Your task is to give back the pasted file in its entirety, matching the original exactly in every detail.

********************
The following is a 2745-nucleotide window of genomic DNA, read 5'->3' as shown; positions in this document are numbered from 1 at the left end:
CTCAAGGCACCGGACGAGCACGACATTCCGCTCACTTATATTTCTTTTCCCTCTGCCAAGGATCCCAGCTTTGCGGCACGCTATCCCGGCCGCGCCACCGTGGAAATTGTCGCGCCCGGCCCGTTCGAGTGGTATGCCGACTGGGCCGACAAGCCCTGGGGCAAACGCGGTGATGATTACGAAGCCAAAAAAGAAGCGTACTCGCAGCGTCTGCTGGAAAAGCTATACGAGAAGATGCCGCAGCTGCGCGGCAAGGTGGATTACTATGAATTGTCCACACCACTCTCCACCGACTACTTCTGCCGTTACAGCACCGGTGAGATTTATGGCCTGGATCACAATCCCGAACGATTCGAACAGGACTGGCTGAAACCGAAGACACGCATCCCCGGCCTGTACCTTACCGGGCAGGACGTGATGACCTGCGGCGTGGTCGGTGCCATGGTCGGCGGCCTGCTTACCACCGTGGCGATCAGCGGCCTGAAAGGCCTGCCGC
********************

The following is a 2745-nucleotide window of genomic DNA, read 5'->3' as shown; positions in this document are numbered from 1 at the left end:
CTCAAGGCACCGGACGAGCACGACATTCCGCTCACTTATATTTCTTTTCCCTCTGCCAAGGATCCCAGCTTTGCGGCACGCTATCCCGGCCGCGCCACCGTGGAAATTGTCGCGCCCGGCCCGTTCGAGTGGTATGCCGACTGGGCCGACAAGCCCTGGGGCAAACGCGGTGATGATTACGAAGCCAAAAAAGAAGCGTACTCGCAGCGTCTGCTGGAAAAGCTATACGAGAAGATGCCGCAGCTGCGCGGCAAGGTGGATTACTATGAATTGTCCACACCACTCTCCACCGACTACTTCTGCCGTTACAGCACCGGTGAGATTTATGGCCTGGATCACAATCCCGAACGATTCGAACAGGACTGGCTGAAACCGAAGACACGCATCCCCGGCCTGTACCTTACCGGGCAGGACGTGATGACCTGCGGCGTGGTCGGTGCCATGGTCGGCGGCCTGCTTACCACCGTGGCGATCAGCGGCCTGAAAGGCCTGCCGC